Focusing on hacking cuts our autonomous legs out from under us. It breeds dependence on expert advice and shortcuts in order to get started and keep moving. It emphasizes new and sexy tips and tricks, while obscuring the simple, obvious advice that could actually save us. It focuses our view on the present, and confuses mere activity with moving towards an ultimate aim. It tells us that obstacles are optional, and that if they are encountered, you can always find a way around them — that only suckers climb mountains when you can take the chairlift.
Counteracting the self-reliance-sapping effects of hacking culture isn’t easy; the very nature of the problem denies any prescription, much less a hackable solution. Still, in relation to the six problems we discussed above, several general principles/stances can be recommended:
- Maintaining a strong, centered posture even as quick fixes and silver bullets are continually thrown at you, using them only when useful, and embracing the effort that’s needed when they’re not.
- Focusing on obvious, time-tested advice, and what you have found works for you, rather than being distracted by what’s new and sexy.
- Having a clear aim and avoiding the temptation to optimize for zero.
- Remembering kairos and that time is not just what your clock can measure.
- Valuing your own personal experience over what a study says, and feeling free to do your own experiments.
- Having the courage to care about what you care about, and to do things your way, whether it makes sense to others or not.
The crux of one’s hacking counter-stance must ultimately rest on the prioritization of right action over abstraction. I say “right action” instead of “action” as a reminder that busyness is worse than doing nothing. It feels productive while your soul shrinks and the important things go left undone.
Perhaps your first action must be to create a whole new approach to life — a new mindset that undoes that which has been ingrained since youth.
When we were in school they gave us problems to solve.
When we got jobs they gave us tasks to complete.
But when we graduated, got fired, fell in love, started businesses, had kids?
There was no absolute right answer.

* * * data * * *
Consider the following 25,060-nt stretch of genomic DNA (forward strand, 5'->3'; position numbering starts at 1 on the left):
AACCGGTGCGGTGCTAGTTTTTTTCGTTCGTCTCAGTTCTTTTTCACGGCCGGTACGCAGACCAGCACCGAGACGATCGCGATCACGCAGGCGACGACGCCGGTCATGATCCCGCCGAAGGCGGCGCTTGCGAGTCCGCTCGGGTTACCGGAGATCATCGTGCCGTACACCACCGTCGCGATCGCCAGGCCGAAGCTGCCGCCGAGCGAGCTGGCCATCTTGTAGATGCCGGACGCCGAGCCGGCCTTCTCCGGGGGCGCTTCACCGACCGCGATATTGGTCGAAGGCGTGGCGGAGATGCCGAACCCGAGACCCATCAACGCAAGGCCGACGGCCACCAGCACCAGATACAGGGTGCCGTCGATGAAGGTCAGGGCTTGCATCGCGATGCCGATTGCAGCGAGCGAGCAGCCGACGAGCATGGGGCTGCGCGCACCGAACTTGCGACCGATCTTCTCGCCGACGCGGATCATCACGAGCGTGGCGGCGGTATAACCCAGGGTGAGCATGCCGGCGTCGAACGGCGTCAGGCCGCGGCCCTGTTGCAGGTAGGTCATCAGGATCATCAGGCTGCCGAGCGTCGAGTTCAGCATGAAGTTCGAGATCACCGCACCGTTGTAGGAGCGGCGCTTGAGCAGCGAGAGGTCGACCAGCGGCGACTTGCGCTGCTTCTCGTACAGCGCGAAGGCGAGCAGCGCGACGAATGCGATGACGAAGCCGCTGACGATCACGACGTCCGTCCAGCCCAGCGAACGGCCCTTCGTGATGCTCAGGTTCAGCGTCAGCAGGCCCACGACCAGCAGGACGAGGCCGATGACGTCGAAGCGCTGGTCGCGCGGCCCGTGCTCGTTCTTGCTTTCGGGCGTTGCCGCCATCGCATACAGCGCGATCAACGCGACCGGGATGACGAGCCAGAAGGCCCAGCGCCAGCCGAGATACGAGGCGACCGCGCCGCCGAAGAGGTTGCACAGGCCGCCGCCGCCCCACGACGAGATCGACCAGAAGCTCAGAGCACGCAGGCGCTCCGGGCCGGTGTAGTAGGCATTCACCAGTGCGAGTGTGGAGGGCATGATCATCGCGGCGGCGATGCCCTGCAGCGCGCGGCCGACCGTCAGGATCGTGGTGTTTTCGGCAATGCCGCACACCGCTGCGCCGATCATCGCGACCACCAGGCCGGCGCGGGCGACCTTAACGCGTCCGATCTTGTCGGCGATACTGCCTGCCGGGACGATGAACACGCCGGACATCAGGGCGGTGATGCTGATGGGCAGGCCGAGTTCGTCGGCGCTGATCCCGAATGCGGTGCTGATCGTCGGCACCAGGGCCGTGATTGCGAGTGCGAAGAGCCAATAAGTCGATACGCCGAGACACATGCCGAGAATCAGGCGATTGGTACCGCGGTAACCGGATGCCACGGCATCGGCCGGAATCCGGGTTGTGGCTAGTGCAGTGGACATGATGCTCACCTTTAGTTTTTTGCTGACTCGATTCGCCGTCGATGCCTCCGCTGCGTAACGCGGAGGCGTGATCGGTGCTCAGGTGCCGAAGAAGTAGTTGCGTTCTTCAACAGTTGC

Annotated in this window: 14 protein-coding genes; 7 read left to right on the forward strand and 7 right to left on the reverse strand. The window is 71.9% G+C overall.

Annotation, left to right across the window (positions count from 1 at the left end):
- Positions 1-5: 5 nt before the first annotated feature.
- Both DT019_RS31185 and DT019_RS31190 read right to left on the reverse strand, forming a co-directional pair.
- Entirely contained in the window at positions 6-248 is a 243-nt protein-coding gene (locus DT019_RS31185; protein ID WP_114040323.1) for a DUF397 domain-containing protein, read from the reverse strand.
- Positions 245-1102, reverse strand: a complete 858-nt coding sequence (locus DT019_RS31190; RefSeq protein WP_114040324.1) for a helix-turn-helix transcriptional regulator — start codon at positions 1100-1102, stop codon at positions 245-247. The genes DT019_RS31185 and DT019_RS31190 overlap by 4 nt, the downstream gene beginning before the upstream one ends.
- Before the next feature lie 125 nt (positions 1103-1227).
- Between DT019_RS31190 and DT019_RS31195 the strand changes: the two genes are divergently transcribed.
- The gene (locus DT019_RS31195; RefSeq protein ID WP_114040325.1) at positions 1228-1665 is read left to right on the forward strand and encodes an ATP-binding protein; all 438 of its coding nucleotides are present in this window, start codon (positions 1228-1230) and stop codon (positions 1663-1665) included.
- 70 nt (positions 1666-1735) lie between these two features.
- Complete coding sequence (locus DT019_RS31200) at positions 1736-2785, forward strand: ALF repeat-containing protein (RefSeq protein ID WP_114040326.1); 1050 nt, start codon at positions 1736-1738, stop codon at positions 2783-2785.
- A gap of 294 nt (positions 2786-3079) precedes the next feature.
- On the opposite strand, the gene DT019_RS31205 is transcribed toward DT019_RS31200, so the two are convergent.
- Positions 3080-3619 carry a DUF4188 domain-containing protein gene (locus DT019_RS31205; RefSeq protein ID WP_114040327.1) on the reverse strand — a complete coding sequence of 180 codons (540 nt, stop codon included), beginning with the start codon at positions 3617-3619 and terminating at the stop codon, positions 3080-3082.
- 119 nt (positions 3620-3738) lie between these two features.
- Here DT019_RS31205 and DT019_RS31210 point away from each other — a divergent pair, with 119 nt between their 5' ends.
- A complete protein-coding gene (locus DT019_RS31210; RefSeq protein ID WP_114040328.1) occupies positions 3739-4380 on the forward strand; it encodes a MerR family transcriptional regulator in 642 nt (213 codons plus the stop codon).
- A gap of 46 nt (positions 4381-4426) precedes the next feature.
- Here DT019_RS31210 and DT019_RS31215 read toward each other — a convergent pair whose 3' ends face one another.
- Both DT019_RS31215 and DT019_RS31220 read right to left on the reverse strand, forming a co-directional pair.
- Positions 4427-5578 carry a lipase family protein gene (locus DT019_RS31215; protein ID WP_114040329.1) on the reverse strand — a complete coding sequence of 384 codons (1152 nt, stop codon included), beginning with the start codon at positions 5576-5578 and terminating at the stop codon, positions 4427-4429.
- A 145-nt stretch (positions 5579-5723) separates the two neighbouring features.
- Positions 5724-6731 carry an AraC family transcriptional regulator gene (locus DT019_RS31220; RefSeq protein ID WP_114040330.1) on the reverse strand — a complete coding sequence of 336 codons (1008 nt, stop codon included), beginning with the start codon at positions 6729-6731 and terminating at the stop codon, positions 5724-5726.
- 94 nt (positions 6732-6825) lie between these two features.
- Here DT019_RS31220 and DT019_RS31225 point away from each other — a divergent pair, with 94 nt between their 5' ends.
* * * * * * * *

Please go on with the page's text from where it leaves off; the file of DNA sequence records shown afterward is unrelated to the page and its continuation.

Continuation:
And so we had to write our own questions.
That’s the hardest thing to do when you’ve spent your whole life finding answers to other peoples’ equations.
The hacking mind is obsessed with answering questions. It makes your life small by forgetting there are other questions out there to ask.
The hacking mind will have you think that your life can be measured and thus optimized. That your existence is something to be charted and cheated.
When you start writing your own questions you can reject this notion.
Instead of googling what to do with your life you can live.
Instead of trying to sleep according to the opinions of some scientists you can go to bed when you want.
Instead of reading a book written by a bad business consultant you can read a novel.
Instead of pretending like you want something you can actually want something.
Instead of learning how to manipulate women you could sack up and talk to one.
In short, you can be you.
You know what you want in life.
You like eating the good stuff.
You like challenging things.
You like taking the long way home from work.
You don’t actually want that car.
You can’t be hacked.
Because hacks are small.
And you are big.
Kyle Eschenroeder is a writer and entrepreneur. He’s partnered with Art of Manliness to publish The Pocket Guide to Action: 116 Meditations on the Art of Doing. Once a week he sends out a letter with 5 important ideas, click here if you’d like to be included.
Last updated: March 31, 2017